16 July 2022
Nigeria/Coconuts: Demand is booming and climatic conditions in the country are excellent for coconuts, yet Nigeria imports coconuts – 500,000 tonnes in 2021. This is set to change: In June, a coconut planting initiative has been launched – to promote the fruit as a cash crop and to reach self-sufficiency. “Everything from the husk to the flesh can be processed into a wide range of products – food, beverages, cosmetics, textiles, charcoal and even soil and energy.” Coconuts could also make a contribution to Nigeria getting away from its over-reliance on oil.
Democracy in Africa: The Africa Drive for Democracy conference, to be held in Arusha (north of Tanzania) on 20th and 21st of July 2022 is “to rebuild African solidarity around democracy”. Authoritarianism is on the advance – despite an overwhelming majority favouring democracy according to AfroBarometer. “(L)eading academics, researchers, jurists, student leaders, journalists, trade unionists, political parties and active citizens” are to participate. The Institute for Security Studies is one of the hosts of the conference.
15 July 2022
Sorghum: World-wide, wheat, rice, maize and soybean reign supreme. Indigenous foods could make food systems more sustainable, healthy and fair. Sorghum is indigenous to Africa’s savannas – archaeologists tell us it has been in use for 8,000 years or more. But it has been neglected and production has decreased a lot. Research could help to improve yields and bring down prices. Demand could be increased by relying on the marketing potential of its health benefits and its indigenous heritage, replacing its image of “beer and the ‘drunk uncle’; and poor man’s food, ‘porridge’.” Sorghum now ranks on Slow Food’s Ark of Taste which lists “artisanal products steeped in culture, but also at risk of extinction”. In South Africa – and this certainly holds for other parts of Africa too –, a strong cultural link to sorghum subsists – it is not just “a commodity, but (…) a culturally significant food that could help build resilience in local food systems”.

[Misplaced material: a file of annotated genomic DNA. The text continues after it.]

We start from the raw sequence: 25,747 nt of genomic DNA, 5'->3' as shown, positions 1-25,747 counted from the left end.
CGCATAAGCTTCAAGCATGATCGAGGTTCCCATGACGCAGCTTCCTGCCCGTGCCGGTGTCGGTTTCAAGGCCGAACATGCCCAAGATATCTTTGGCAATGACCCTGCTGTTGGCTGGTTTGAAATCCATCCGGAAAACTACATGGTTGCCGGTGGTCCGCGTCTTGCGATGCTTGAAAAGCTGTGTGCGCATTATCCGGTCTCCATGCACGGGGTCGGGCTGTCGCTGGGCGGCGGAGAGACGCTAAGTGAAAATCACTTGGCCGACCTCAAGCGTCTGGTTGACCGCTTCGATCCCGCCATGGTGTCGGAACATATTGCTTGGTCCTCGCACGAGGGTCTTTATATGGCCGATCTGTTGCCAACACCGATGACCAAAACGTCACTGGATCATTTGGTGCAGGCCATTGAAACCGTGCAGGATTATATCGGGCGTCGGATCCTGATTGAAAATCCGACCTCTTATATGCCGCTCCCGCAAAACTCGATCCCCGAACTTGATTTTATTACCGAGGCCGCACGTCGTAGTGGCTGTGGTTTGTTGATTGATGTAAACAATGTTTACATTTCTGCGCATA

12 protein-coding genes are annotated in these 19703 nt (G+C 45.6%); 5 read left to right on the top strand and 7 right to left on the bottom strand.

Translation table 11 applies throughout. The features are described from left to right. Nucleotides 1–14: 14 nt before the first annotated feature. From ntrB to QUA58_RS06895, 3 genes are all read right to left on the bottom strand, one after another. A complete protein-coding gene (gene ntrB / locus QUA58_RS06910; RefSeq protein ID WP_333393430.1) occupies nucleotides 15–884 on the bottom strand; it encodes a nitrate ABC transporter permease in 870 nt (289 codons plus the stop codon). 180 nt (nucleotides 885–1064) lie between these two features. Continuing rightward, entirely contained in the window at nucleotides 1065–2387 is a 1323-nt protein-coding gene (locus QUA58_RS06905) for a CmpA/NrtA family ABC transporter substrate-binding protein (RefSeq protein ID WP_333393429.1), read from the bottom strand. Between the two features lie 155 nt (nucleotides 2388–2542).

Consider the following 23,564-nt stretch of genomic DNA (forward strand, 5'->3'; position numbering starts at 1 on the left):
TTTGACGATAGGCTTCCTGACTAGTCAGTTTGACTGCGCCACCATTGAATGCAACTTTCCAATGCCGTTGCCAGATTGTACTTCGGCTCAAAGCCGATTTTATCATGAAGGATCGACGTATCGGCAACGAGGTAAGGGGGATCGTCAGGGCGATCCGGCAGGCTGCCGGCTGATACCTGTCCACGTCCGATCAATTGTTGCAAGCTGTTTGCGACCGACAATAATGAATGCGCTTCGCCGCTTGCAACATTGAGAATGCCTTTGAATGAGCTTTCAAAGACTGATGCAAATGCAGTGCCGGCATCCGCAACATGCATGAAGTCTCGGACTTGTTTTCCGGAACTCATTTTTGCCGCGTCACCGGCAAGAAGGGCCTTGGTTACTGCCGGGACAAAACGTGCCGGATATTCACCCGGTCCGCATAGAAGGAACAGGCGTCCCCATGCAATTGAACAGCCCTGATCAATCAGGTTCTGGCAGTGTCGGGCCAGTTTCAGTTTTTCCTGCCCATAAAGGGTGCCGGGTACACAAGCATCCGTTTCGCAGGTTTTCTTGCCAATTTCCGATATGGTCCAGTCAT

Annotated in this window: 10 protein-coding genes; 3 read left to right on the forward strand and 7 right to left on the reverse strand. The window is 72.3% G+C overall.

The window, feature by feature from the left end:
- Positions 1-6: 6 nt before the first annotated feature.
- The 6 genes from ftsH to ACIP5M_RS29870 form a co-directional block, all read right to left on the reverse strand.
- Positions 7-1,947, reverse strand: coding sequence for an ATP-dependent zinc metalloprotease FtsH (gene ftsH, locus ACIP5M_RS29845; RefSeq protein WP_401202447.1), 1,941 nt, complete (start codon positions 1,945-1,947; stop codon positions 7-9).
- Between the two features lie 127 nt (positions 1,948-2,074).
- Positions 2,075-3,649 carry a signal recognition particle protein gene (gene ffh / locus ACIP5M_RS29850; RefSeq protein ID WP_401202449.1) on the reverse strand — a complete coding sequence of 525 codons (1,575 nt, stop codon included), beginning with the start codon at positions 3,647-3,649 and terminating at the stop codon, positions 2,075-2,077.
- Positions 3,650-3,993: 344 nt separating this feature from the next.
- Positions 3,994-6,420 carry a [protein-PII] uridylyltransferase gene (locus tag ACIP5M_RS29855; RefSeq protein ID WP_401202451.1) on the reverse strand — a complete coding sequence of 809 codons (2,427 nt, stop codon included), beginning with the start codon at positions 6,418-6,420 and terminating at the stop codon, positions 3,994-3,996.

Nigeria/Music: The article gives an overview from the 1922 music recording in London by Fela’s grandfather (Rev Josiah Ransome-Kuti), “regarded as the first formal effort at commercialising and ‘popularising’ Nigerian music”, to the present day. The author distinguishes four periods: juju and palm-wine music (1922-44), highlife and civil war (1945-69), Afrobeat and oil (1970-99) and Naija hip hop and Afrobeats (2000-22).
SADC/Inequality: South Africa, Namibia and Zambia are the world’s most unequal countries, eSwatini, Mozambique and Botswana are amongst the top 10 of global inequality. Oxfam, Norwegian Church Aid (NCA) and Development Finance International (DFI) have published a report called “The Crisis of Extreme Inequality in SADC. Fighting austerity and the COVID-19 pandemic”.
BBC Africa Live 15 July 2022. 17:22
Download report: https://policy-practice.oxfam.org/resources/the-crisis-of-extreme-inequality-in-sadc-fighting-austerity-and-the-pandemic-621370/
Chad: The government has announced that the national dialogue will finally be held from 20th of August onward. The junta has recently been under increased pressure to make steps towards a return to civilian rule.
BBC Africa Live 15 July 2022. 11:33